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‘Geography does matter’ for higher education

September 6, 2012
Emily Siegmon - News Staff Writer , The Alpena News

ALPENA - Students and educators are getting back into the swing of things while experiencing higher standards and curriculum changes. While motivation and personal growth does have a significant role on education, does location? Alpena Community College President Olin Joynton said higher education is more complex in rural areas.

"Michigan has a lower-than-average number of adults who have earned degrees. Rural areas are least educated in general, and suburban areas tend to be most highly educated," Joynton said.

Joynton said one of the reasons education is more prominent in suburban and urban areas is due to diversified companies and more public universities. He said rural areas have less industries and career opportunities.

"The main reason people seek education is to qualify for employment, advancement, or for a career change. People living in rural areas have more challenges and are more likely to move somewhere else for employment," he said. "There tends to be a greater amount of concentrated power through the state in urban and suburban settings. We have to work harder to have the same impact."

The number of adults with degrees are increasing, but so are poverty levels. With added obstacles, many graduates are earning degrees without a guaranteed job, or are asking themselves if they're willing to move to get a job. However, Joynton said some fields are more appropriate for rural settings, such as outdoor, recreational, health care, or business.

While Northern Michigan (below the Upper Peninsula) does not have a multitude of universities available to residents, local high schools have a significant impact on higher education and learning.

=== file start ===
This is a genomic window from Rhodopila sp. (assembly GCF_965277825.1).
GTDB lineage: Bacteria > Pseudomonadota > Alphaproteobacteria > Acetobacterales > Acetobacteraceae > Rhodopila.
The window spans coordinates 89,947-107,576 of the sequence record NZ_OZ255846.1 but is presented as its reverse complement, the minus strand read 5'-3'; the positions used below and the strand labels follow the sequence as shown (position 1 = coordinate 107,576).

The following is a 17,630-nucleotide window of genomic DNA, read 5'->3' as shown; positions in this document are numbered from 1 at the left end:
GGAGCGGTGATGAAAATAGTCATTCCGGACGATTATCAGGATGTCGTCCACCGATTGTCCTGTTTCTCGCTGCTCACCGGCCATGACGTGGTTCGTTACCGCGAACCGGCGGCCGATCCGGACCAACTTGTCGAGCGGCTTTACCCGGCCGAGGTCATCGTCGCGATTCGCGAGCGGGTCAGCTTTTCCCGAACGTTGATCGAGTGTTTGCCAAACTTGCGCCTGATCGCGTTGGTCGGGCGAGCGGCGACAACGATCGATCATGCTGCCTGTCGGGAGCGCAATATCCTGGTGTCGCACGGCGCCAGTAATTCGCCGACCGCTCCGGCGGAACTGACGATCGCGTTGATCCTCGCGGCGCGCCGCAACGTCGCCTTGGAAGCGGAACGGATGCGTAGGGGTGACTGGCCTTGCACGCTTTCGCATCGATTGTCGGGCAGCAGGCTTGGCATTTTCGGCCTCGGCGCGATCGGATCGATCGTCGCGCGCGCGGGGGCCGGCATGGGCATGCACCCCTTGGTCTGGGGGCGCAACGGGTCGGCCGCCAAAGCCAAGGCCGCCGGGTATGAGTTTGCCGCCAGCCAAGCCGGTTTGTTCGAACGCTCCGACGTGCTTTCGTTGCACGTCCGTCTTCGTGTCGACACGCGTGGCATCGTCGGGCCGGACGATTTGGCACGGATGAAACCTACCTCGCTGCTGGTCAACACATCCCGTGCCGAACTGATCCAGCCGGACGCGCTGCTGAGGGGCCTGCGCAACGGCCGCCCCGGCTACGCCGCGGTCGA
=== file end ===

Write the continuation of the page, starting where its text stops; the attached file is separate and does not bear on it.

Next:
Fact Box

Increase of college graduates in Alpena County from 1970-2010

  • In 1970, 7.5 percent of those over 25 years of age had college degrees in Alpena County. By 2010, 15.5 percent of adults had completed college.
  • The percentage of adults with college degrees in Alpena County was less than the national average of 27.9 percent in 2010. The college-educated rate in Alpena County was less than the Michigan average of 25.0 percent.
  • In Alpena County, 8.9 percent of adults had some college in 1970, rising to 37.1 percent in 2010. The Michigan average in 2010 was 31.6 percent. Alpena County had 15,313 adults (those over 25 years of age) in 1970 and 21,329 adults in 2010.
  • Only 12.4 percent of the adult population in Alpena County had failed to graduate from high school in 2010. Nationally 15 percent of adults had not completed high school; in Michigan, the rate was 12.0 percent.

News report prepared by Bill Bishop, editor of and Robert Gallardo, associate professor at Mississippi State's Rural Development Center.

"Our relationship with the high school is very important, we focus on the 12 high school feeder schools in our five county areas as much as possible," he said. "High school prepares students intellectually and motivationally to be ready for and wanting to go to school. Our high schools prepare students for ACC more than any other school in Michigan. We have a higher rate of students prepared for college."

While students, teachers and administrators are being challenged with increased testing scores and higher educational standards, Joynton said he is concerned fewer people will graduate from high school due to rigorous standards.

"We do have jobs that are in high demand locally. Health care is steady with a strong demand that will likely continue in the future. Network administration also has strong placement locally, and our autobody programs have high placement rates regionally," he said. "Utility tech and concrete tech students tend to find employment elsewhere, or pretty close to home."

Joynton said health care and business remains popular at ACC, but half of all students receive an associate degree in art or science, fulfilling general education requirements for a specialized degree that will be received from a university.

"There is a correlation with low levels of education and a lack of public universities. It's cause and effect, geography does matter," he said.

Emily Siegmon can be reached via e-mail at or by phone at 358-5687.



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